Sunday, March 18, 2012

Buddha on willpower and ego

I have been listening to talks given by Buddhist scholars on audiodharma. I particularly like talks by Thannissaro Bhikkhu. He has a way of teaching by using examples from everyday life. He does it with humor too. Although most of these talks are common sense, when you listen to them, you realize that when you are caught in a battle between the different "yous" in your head, this common sense evaporates like ether.

In this talk about Buddha on Willpower.  Thanissaro talks about the 'categorization' of actions Buddha gave us. There are four groups of actions that we do in our everyday life:

1. Actions we like doing and bring us good
2. Actions we don't like doing and bring us bad
3. Actions we like doing BUT bring us bad
4. Actions we don't like doing BUT bring us good

The measure of our knowledge is in how we handle the last two of the above. Most problems that I create for myself are due to bad handling of the last two categories.
Whether it is sticking to my diet, or finishing the tasks I have given myself at work. All of it falls in the last two groups.

In this talk about Buddha on Ego, which is titled 'Wisdom of the Ego', Thanissaro talks about how the West thinks of Buddhism. In the West, people do not see human ego as a necessarily bad entity. In the East, we are brought up believing that ego (ahankar in Sanskrit, which literally translates as 'the sound of me') comes in the way of happiness. Buddhist philosophy talks about Annatta (non-self) which is an essential step towards attaining wisdom, happiness and enlightenment. However, Buddhism does not call for an annihilation of ego in order to be happy.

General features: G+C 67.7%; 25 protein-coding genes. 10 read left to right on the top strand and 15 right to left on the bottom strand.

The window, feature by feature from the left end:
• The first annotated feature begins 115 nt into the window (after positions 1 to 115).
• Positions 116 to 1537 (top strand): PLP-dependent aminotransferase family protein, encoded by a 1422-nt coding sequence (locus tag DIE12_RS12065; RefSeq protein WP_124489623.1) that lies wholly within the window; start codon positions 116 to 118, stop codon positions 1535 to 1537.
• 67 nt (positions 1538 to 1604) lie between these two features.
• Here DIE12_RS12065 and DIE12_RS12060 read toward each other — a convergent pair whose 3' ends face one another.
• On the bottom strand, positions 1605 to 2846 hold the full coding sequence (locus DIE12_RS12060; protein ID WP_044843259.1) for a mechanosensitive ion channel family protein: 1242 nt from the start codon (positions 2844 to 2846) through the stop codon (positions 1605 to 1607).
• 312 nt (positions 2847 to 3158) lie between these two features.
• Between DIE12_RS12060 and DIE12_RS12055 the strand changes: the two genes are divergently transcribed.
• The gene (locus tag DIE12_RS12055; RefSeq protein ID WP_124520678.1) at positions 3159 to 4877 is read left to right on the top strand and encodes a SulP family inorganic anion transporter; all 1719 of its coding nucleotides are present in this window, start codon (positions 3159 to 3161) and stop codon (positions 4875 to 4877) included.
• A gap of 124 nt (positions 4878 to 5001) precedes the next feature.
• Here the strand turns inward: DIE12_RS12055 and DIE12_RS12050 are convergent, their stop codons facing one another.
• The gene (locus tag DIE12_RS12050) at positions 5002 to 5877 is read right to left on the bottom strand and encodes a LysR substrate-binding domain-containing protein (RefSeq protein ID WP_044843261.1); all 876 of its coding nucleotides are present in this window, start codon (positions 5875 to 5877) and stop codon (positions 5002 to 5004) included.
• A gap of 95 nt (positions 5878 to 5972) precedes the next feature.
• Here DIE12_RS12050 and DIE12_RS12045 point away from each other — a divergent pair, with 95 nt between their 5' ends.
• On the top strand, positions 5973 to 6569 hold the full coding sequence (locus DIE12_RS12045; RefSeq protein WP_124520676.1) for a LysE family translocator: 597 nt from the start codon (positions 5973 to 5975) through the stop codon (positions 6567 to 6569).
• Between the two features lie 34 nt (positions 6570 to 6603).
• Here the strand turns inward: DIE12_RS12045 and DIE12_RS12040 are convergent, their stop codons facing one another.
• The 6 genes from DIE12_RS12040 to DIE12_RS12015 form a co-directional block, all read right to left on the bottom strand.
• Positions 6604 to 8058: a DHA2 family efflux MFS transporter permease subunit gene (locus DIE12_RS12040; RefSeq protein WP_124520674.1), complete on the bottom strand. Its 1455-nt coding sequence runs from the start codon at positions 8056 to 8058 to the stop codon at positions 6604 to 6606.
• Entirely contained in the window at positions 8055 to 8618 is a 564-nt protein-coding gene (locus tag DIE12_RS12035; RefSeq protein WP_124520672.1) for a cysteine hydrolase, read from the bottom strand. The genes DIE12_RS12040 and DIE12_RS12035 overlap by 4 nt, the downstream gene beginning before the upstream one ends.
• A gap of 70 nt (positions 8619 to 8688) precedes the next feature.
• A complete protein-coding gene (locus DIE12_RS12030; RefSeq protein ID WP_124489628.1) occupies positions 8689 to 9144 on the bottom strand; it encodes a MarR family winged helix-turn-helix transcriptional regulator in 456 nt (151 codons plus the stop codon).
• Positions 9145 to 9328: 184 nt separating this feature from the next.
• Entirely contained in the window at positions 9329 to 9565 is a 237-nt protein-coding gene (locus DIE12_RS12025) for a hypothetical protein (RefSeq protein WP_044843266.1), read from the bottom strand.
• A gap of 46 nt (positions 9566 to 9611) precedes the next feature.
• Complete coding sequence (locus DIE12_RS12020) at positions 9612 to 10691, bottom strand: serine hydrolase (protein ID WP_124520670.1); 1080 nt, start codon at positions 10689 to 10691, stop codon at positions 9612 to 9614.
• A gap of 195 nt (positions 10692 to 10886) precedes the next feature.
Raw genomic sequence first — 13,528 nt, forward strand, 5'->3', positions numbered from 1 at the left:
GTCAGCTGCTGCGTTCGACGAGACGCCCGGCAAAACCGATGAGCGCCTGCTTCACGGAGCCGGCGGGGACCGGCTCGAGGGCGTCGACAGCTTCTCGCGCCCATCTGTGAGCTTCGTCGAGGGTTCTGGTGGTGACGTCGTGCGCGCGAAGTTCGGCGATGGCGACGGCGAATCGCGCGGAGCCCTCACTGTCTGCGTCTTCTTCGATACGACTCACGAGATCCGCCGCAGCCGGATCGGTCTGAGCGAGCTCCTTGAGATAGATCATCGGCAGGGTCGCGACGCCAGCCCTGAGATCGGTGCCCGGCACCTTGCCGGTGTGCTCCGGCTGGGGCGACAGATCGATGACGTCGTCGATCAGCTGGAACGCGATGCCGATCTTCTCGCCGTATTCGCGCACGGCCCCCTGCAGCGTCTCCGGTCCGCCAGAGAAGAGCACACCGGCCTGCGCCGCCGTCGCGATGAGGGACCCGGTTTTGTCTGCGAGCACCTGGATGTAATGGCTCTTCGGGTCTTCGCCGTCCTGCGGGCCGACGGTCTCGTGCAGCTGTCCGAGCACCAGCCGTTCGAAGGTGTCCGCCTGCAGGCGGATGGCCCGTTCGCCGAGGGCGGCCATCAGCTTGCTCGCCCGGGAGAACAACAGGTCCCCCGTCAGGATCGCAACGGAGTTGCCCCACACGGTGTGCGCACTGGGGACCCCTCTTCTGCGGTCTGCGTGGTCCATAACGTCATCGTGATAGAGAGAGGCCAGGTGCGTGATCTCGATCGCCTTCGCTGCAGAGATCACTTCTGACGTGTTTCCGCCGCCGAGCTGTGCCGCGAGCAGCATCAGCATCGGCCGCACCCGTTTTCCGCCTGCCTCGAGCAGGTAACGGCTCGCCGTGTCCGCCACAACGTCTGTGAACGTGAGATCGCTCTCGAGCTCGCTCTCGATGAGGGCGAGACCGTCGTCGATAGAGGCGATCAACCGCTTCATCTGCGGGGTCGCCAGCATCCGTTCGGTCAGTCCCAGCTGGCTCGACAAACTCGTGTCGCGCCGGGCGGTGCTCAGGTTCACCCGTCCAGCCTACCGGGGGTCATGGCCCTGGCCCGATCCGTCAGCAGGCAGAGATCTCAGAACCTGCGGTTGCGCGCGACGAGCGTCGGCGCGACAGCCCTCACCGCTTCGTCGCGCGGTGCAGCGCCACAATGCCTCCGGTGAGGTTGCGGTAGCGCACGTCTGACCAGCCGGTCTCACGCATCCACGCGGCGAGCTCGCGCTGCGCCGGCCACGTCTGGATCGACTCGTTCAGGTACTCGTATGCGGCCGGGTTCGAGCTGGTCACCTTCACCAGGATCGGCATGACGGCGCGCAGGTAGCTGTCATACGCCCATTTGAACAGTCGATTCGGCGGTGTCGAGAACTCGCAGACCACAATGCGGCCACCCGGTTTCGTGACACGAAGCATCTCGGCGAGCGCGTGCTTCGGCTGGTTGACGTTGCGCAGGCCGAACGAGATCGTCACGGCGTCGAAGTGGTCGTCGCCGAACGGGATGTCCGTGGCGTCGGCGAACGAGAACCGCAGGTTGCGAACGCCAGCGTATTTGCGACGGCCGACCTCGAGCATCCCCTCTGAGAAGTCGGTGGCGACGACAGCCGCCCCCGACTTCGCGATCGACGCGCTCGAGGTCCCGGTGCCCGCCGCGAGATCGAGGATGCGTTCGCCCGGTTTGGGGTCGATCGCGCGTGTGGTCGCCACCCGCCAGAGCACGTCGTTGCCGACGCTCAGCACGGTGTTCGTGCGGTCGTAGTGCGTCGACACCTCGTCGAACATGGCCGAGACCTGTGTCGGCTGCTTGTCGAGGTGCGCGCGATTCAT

Then, he compares Freud's functions of ego to Buddha's functions of ego.

According to Freud, ego is essential to human beings because it is able to carry out certain important functions for the well being of the mind.

1. Anticipation (it can anticipate the dangers in the near future and guide us)
2. Suppression (it can help us postpone gratification for our own long term happiness)
3. Sublimation (it can help us divert our attention from desire by engaging in art, sports, creativity)
4. Altruism (stems from the belief that we need to make others happy in order to be happy ourselves)
5. Humor (helps us laugh at ourselves)

Buddhist philosophy also explains all the above functions in it's own way. The concept of non-self is not rejecting oneself. It is about expanding the mind's eye to realize that there is much more to the world than me and my thoughts. Buddhist philosophy accepts the existence of ego, anticipates the damage it could do and evolves strategies to minimize the possibilities of the ego going out of control. Since there is no all-knowing God in Buddhist way, disciplining yourself starts with understanding your own mind. It is a very difficult path but it changes you for your own sake.

There are descriptions of the self (mind/ego) in the Bhagwad Gita too
In the fifth verse of the sixth chapter (Dhyanayoga) Lord Krishna says,

बन्धुरत्मात्मनस्तस्य येनात्मैवात्मना जित: |
अनात्मनस्तु शत्रुत्वे वर्तेतात्मैव शत्रुवत् ||

The self (mind) which is conquered by the self (mind) is a friend. But for someone who has failed to control the self (mind) , the self (mind) harms like an enemy.

What I like about the Buddhist philosophy is the absence of an all knowing, accounting and punishing God. What you do, is for your own self first. Even your generosity stems from helping yourself and not others. So the delusions that could occur as a result ("I did this for you!"), get mitigated by the thought that it is for your own well being ("I am doing this for myself").

Even in letting go, the Buddha says,
"Whatever is not you and not yours, let it go. That would be for your long term happiness"

The life long experiment in controlling one's own mind for one's own sake is one of the most ideal yet most difficult states of being. These talks sound simple because of the meditation that has been devoted to them. It brings back the recurring realization I get -- that most simple things around us are profoundly difficult to achieve. And it also includes simple joy.

Audiodharma is available free to the world on the principles of Buddhist traditions. Their talks and guided meditations are very helpful if you are serious about daily practice. This website is run entirely on donations. So if you find it helpful, please let them know through a small donation.